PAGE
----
This is the time lapse video as promised in last post. When you are viewing the video, you will notice the brush appears to be a ‘blur’ at the blending of the shy colours. This is a technique I use to create the ‘misty’ effect in skies or water surfaces. Basically, you place the colours in their approximate positions without a lot of medium in the mix. With a wide flat long bristled brush (a ‘filbert’ shape is the best) you swipe across the surface of the painting at approximately 45 degrees. You repeat the process at right angles to the first strokes. This is a process which requires a bit of practise. A light touch and speed in the ‘swipe’ gives a better result.
The things to watch out for:
Over run of the brush strokes onto other parts of the painting. It is better to apply this technique before you paint-in any surrounding areas. If you refer to Woodland Stream you will see a similar method to produce the surface of the stream. This was applied before any details of the stream was painted.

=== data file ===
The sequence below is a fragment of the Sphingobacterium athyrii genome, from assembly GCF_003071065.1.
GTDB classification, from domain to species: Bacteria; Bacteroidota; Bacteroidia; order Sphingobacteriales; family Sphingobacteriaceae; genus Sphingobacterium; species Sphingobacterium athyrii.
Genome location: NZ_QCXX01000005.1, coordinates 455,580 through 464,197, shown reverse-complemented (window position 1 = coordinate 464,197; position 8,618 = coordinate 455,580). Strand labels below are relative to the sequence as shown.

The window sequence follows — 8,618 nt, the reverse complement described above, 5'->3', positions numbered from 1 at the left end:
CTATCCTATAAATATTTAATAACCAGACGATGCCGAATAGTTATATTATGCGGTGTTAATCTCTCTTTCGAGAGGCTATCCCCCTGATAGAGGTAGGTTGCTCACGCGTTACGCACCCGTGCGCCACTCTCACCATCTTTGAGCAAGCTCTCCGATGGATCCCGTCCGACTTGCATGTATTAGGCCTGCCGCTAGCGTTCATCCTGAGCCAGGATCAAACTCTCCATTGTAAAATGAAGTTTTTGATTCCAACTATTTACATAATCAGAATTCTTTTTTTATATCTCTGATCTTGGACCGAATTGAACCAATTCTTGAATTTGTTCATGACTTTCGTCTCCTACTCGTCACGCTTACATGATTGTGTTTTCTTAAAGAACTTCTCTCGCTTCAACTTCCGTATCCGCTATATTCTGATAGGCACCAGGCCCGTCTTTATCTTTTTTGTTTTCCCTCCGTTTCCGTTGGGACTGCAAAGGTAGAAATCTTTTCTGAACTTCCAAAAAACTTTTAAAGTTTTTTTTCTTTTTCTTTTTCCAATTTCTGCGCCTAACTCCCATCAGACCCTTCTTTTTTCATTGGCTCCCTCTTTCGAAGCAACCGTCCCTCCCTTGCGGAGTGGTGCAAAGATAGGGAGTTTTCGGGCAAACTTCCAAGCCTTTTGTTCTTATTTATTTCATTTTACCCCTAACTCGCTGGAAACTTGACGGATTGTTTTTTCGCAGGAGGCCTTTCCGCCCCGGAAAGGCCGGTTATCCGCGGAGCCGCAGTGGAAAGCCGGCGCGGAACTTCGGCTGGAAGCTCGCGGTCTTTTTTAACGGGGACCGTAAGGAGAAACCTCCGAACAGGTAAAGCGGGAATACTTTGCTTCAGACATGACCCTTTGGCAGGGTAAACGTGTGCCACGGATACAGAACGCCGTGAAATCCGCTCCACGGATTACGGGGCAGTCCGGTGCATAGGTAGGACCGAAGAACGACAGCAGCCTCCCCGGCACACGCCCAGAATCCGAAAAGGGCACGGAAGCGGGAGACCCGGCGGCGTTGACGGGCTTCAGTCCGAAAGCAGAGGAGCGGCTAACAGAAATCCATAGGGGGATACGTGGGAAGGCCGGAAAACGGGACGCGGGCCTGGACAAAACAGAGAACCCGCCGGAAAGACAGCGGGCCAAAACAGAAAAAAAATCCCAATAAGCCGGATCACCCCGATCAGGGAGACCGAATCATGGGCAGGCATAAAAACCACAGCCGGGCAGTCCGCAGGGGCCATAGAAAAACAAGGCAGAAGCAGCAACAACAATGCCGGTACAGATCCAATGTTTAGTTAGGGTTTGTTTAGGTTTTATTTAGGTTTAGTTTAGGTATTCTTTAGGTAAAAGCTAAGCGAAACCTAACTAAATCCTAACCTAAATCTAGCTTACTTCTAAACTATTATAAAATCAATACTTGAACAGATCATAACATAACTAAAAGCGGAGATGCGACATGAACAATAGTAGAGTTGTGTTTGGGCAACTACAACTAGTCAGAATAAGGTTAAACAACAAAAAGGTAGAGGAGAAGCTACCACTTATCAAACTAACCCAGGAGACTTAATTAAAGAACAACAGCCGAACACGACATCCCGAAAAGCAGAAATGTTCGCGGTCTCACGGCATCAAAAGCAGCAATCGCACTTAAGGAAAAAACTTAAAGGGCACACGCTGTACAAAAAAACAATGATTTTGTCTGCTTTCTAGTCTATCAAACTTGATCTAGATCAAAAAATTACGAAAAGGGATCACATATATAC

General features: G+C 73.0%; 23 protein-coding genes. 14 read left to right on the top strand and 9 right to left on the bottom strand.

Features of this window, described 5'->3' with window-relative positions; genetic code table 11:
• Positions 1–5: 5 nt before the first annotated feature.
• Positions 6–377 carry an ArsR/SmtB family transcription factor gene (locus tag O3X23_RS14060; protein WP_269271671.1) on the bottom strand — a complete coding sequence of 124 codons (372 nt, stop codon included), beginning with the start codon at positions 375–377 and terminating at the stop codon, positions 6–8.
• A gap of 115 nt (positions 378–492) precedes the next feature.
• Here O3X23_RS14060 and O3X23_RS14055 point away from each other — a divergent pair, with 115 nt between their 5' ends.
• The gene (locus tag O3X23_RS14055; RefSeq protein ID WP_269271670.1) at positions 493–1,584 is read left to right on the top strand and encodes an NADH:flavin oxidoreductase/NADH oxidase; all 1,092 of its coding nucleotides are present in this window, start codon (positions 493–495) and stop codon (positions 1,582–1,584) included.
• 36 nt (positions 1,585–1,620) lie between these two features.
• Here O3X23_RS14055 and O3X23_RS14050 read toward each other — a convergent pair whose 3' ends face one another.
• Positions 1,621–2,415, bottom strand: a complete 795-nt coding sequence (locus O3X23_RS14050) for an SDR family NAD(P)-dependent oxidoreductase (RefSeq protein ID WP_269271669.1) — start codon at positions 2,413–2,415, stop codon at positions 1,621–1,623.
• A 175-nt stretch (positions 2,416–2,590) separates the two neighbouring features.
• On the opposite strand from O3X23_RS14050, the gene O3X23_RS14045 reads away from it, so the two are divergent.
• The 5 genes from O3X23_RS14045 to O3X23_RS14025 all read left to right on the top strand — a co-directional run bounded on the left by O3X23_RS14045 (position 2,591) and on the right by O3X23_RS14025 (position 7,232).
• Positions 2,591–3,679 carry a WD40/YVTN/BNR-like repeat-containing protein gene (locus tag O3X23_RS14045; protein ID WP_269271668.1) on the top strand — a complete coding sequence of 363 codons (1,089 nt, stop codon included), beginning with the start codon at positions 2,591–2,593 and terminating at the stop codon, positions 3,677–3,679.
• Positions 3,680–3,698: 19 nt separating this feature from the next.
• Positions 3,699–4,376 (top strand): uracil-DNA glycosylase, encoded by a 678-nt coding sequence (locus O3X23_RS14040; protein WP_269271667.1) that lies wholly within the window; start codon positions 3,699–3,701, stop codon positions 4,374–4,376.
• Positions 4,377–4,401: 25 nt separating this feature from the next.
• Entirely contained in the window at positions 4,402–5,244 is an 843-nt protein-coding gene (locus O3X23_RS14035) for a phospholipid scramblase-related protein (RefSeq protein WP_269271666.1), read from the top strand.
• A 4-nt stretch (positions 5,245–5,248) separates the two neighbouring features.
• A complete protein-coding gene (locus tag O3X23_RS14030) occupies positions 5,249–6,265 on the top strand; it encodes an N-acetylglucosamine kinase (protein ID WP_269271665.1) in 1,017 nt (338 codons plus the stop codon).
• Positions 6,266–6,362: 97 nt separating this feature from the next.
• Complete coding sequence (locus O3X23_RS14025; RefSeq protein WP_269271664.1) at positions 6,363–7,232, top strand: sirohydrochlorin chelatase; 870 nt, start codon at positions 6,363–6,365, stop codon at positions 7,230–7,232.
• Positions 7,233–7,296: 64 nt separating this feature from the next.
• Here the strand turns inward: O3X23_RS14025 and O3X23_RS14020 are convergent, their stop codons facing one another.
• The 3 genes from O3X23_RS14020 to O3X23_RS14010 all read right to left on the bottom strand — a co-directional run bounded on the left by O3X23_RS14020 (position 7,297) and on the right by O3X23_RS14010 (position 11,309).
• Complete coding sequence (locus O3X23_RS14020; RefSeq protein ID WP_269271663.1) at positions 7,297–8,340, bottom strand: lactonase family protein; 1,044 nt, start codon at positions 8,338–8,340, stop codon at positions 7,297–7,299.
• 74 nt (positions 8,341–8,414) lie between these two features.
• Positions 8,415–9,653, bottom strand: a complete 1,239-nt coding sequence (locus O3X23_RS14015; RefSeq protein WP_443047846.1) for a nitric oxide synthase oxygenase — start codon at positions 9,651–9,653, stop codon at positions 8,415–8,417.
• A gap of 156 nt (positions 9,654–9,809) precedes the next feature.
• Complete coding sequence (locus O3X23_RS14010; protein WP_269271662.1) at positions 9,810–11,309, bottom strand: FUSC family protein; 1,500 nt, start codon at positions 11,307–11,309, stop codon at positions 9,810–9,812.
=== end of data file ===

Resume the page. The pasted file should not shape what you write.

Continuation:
The process effectively removes any ‘brush marks’. You might like this, but I don’t. I think it looks ‘machine’ like, a bit like an air brush effect. So I will reintroduce the marks of the brush after the blending is completed.
Because of the lack of absorption of the surface the painting is taking longer than usual to dry. I thought when I finished it looked as if something was missing and I was prepared to make additions when the painting dried. Now I’m not so sure, it looks OK. Something missing can add to a painting.
Should I be worried about painting on a non absorbent surface from the point of view of the paint not staying stuck? I think it will be OK for a few decades. I have a painting I painted about 1970 on shiny wallboard which was a commercially sealed board (manufactured locally in a Bowaters factory, now long gone) and although it is not stored in ideal conditions, still looks to be in good nick.
I’m thinking about a ‘blue’ still life. Glass with a slight touch of blue, blue ceramic…